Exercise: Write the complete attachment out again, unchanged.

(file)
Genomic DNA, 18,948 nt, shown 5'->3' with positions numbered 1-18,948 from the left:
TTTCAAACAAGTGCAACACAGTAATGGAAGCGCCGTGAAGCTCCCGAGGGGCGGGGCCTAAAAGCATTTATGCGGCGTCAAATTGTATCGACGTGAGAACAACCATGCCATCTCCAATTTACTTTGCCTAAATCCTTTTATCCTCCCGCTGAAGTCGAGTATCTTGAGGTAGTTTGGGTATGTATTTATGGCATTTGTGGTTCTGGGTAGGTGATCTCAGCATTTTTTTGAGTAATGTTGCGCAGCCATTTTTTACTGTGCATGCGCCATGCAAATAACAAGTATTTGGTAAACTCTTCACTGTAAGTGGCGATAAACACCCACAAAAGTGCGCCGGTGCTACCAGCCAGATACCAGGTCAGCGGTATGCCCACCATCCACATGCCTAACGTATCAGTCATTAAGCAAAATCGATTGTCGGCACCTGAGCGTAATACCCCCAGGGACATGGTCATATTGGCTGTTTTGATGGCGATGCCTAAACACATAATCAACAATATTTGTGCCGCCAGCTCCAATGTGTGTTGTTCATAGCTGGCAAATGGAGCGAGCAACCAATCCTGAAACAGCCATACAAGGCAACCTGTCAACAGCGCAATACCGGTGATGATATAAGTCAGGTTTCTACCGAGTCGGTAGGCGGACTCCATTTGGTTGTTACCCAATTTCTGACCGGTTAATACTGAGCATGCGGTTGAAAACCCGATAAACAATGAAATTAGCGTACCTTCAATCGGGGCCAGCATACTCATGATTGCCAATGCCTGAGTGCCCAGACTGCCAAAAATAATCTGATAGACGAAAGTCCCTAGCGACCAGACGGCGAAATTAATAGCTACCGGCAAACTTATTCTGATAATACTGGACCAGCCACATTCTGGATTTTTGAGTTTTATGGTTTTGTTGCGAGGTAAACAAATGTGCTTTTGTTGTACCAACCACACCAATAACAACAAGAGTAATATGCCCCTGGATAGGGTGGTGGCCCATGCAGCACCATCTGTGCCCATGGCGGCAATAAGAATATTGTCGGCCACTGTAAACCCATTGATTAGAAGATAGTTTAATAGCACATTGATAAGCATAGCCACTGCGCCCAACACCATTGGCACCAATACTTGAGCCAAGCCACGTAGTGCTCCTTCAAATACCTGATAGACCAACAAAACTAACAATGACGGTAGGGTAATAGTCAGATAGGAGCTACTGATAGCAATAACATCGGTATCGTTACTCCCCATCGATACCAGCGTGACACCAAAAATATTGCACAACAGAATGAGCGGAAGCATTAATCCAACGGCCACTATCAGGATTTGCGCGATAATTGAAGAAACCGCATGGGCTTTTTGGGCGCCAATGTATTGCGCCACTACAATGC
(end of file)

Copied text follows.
Genomic DNA, 18,948 nt, shown 5'->3' with positions numbered 1-18,948 from the left:
TTTCAAACAAGTGCAACACAGTAATGGAAGCGCCGTGAAGCTCCCGAGGGGCGGGGCCTAAAAGCATTTATGCGGCGTCAAATTGTATCGACGTGAGAACAACCATGCCATCTCCAATTTACTTTGCCTAAATCCTTTTATCCTCCCGCTGAAGTCGAGTATCTTGAGGTAGTTTGGGTATGTATTTATGGCATTTGTGGTTCTGGGTAGGTGATCTCAGCATTTTTTTGAGTAATGTTGCGCAGCCATTTTTTACTGTGCATGCGCCATGCAAATAACAAGTATTTGGTAAACTCTTCACTGTAAGTGGCGATAAACACCCACAAAAGTGCGCCGGTGCTACCAGCCAGATACCAGGTCAGCGGTATGCCCACCATCCACATGCCTAACGTATCAGTCATTAAGCAAAATCGATTGTCGGCACCTGAGCGTAATACCCCCAGGGACATGGTCATATTGGCTGTTTTGATGGCGATGCCTAAACACATAATCAACAATATTTGTGCCGCCAGCTCCAATGTGTGTTGTTCATAGCTGGCAAATGGAGCGAGCAACCAATCCTGAAACAGCCATACAAGGCAACCTGTCAACAGCGCAATACCGGTGATGATATAAGTCAGGTTTCTACCGAGTCGGTAGGCGGACTCCATTTGGTTGTTACCCAATTTCTGACCGGTTAATACTGAGCATGCGGTTGAAAACCCGATAAACAATGAAATTAGCGTACCTTCAATCGGGGCCAGCATACTCATGATTGCCAATGCCTGAGTGCCCAGACTGCCAAAAATAATCTGATAGACGAAAGTCCCTAGCGACCAGACGGCGAAATTAATAGCTACCGGCAAACTTATTCTGATAATACTGGACCAGCCACATTCTGGATTTTTGAGTTTTATGGTTTTGTTGCGAGGTAAACAAATGTGCTTTTGTTGTACCAACCACACCAATAACAACAAGAGTAATATGCCCCTGGATAGGGTGGTGGCCCATGCAGCACCATCTGTGCCCATGGCGGCAATAAGAATATTGTCGGCCACTGTAAACCCATTGATTAGAAGATAGTTTAATAGCACATTGATAAGCATAGCCACTGCGCCCAACACCATTGGCACCAATACTTGAGCCAAGCCACGTAGTGCTCCTTCAAATACCTGATAGACCAACAAAACTAACAATGACGGTAGGGTAATAGTCAGATAGGAGCTACTGATAGCAATAACATCGGTATCGTTACTCCCCATCGATACCAGCGTGACACCAAAAATATTGCACAACAGAATGAGCGGAAGCATTAATCCAACGGCCACTATCAGGATTTGCGCGATAATTGAAGAAACCGCATGGGCTTTTTGGGCGCCAATGTATTGCGCCACTACAATGC